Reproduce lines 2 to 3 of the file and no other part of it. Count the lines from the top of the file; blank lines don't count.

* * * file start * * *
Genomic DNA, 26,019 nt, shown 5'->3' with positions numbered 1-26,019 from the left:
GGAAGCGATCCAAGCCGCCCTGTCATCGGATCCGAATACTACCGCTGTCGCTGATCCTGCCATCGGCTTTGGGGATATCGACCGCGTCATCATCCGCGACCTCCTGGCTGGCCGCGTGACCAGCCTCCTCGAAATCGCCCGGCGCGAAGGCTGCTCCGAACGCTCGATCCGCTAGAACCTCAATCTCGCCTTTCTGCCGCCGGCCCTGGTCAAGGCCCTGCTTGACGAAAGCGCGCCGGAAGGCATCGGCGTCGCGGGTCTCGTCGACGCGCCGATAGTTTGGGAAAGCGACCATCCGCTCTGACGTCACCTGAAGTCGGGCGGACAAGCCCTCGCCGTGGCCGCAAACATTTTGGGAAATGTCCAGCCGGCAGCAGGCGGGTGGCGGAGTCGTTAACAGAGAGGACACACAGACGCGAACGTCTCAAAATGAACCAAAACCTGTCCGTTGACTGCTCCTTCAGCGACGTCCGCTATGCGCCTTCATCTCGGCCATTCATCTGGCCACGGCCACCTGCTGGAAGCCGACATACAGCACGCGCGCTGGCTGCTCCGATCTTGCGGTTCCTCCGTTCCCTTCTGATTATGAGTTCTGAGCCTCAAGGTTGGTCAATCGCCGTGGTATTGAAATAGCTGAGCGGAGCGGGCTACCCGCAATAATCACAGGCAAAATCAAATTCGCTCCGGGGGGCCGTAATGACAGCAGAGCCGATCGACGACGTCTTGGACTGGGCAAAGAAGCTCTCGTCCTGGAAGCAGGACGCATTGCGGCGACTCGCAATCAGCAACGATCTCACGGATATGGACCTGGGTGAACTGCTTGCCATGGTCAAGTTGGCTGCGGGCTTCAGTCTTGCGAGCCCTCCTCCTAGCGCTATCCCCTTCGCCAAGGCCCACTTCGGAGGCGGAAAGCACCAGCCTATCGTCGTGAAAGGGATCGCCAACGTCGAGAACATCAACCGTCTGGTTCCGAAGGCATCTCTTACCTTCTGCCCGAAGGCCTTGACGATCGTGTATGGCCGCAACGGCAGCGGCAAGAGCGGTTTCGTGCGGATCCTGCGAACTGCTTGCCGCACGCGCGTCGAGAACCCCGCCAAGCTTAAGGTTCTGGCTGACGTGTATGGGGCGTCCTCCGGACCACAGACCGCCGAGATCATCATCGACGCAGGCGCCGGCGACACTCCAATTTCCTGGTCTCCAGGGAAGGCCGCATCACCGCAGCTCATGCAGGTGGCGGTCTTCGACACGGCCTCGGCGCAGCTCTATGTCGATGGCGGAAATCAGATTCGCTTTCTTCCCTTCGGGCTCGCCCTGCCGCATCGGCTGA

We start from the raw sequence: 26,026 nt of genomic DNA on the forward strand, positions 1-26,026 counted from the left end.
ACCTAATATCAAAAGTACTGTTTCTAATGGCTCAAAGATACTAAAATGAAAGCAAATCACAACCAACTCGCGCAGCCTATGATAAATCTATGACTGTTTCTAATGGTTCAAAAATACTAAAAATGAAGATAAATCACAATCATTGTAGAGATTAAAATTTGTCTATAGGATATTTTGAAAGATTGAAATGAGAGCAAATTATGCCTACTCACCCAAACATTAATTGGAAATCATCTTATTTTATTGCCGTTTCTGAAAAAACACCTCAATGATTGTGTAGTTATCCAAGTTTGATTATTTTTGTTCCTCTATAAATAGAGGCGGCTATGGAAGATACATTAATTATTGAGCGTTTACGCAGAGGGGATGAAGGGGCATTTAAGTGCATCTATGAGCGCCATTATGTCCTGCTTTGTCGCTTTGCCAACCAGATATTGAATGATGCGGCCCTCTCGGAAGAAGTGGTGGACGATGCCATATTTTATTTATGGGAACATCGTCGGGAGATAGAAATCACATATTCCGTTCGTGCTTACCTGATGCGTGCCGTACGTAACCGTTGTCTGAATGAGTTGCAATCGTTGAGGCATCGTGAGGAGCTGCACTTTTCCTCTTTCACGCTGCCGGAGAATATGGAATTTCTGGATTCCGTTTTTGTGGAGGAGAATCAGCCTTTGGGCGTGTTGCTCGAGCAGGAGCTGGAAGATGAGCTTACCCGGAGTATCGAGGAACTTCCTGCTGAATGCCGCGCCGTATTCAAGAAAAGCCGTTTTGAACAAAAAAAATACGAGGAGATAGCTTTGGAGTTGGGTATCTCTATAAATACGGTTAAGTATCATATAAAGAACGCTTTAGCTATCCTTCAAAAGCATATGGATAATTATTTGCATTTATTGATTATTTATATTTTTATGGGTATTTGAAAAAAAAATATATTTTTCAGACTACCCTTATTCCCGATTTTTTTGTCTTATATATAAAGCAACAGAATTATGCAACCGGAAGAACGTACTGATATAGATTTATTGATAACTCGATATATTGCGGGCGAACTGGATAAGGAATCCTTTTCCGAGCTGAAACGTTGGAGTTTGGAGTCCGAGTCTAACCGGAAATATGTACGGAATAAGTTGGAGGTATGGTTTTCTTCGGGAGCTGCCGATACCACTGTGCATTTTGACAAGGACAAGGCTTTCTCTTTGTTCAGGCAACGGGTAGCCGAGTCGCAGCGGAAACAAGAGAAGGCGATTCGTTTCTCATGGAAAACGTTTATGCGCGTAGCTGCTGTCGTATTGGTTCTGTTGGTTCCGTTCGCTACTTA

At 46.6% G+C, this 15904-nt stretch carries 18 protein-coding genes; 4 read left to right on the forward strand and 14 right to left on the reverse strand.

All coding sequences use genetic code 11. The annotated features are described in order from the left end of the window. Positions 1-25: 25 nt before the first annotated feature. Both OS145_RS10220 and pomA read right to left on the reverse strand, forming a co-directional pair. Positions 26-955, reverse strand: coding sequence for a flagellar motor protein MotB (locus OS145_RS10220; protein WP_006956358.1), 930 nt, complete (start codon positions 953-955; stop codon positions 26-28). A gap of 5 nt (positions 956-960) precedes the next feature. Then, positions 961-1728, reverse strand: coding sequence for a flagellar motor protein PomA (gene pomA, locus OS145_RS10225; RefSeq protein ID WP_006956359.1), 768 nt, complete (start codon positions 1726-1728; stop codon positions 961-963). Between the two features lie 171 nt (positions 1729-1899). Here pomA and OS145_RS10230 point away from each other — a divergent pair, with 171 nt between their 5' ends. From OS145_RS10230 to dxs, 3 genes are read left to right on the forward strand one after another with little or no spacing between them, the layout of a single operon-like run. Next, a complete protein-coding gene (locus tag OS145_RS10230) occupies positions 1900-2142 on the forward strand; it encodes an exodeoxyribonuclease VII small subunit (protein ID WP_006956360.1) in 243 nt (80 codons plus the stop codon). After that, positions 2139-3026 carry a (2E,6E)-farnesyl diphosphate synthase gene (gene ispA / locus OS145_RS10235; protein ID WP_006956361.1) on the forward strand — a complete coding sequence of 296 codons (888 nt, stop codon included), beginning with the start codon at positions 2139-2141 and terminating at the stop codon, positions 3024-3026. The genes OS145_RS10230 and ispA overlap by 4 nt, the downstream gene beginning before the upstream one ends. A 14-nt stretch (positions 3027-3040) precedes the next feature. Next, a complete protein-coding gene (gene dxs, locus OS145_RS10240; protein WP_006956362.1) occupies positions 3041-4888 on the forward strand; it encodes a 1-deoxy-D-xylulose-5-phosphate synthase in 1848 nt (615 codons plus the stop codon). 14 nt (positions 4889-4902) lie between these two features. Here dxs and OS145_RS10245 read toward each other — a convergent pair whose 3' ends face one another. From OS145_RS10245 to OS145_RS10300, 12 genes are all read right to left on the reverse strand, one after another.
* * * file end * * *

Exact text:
GGAAGCGATCCAAGCCGCCCTGTCATCGGATCCGAATACTACCGCTGTCGCTGATCCTGCCATCGGCTTTGGGGATATCGACCGCGTCATCATCCGCGACCTCCTGGCTGGCCGCGTGACCAGCCTCCTCGAAATCGCCCGGCGCGAAGGCTGCTCCGAACGCTCGATCCGCTAGAACCTCAATCTCGCCTTTCTGCCGCCGGCCCTGGTCAAGGCCCTGCTTGACGAAAGCGCGCCGGAAGGCATCGGCGTCGCGGGTCTCGTCGACGCGCCGATAGTTTGGGAAAGCGACCATCCGCTCTGACGTCACCTGAAGTCGGGCGGACAAGCCCTCGCCGTGGCCGCAAACATTTTGGGAAATGTCCAGCCGGCAGCAGGCGGGTGGCGGAGTCGTTAACAGAGAGGACACACAGACGCGAACGTCTCAAAATGAACCAAAACCTGTCCGTTGACTGCTCCTTCAGCGACGTCCGCTATGCGCCTTCATCTCGGCCATTCATCTGGCCACGGCCACCTGCTGGAAGCCGACATACAGCACGCGCGCTGGCTGCTCCGATCTTGCGGTTCCTCCGTTCCCTTCTGATTATGAGTTCTGAGCCTCAAGGTTGGTCAATCGCCGTGGTATTGAAATAGCTGAGCGGAGCGGGCTACCCGCAATAATCACAGGCAAAATCAAATTCGCTCCGGGGGGCCGTAATGACAGCAGAGCCGATCGACGACGTCTTGGACTGGGCAAAGAAGCTCTCGTCCTGGAAGCAGGACGCATTGCGGCGACTCGCAATCAGCAACGATCTCACGGATATGGACCTGGGTGAACTGCTTGCCATGGTCAAGTTGGCTGCGGGCTTCAGTCTTGCGAGCCCTCCTCCTAGCGCTATCCCCTTCGCCAAGGCCCACTTCGGAGGCGGAAAGCACCAGCCTATCGTCGTGAAAGGGATCGCCAACGTCGAGAACATCAACCGTCTGGTTCCGAAGGCATCTCTTACCTTCTGCCCGAAGGCCTTGACGATCGTGTATGGCCGCAACGGCAGCGGCAAGAGCGGTTTCGTGCGGATCCTGCGAACTGCTTGCCGCACGCGCGTCGAGAACCCCGCCAAGCTTAAGGTTCTGGCTGACGTGTATGGGGCGTCCTCCGGACCACAGACCGCCGAGATCATCATCGACGCAGGCGCCGGCGACACTCCAATTTCCTGGTCTCCAGGGAAGGCCGCATCACCGCAGCTCATGCAGGTGGCGGTCTTCGACACGGCCTCGGCGCAGCTCTATGTCGATGGCGGAAATCAGATTCGCTTTCTTCCCTTCGGGCTCGCCCTGCCGCATCGGCTGA

We start from the raw sequence: 26,026 nt of genomic DNA on the forward strand, positions 1-26,026 counted from the left end.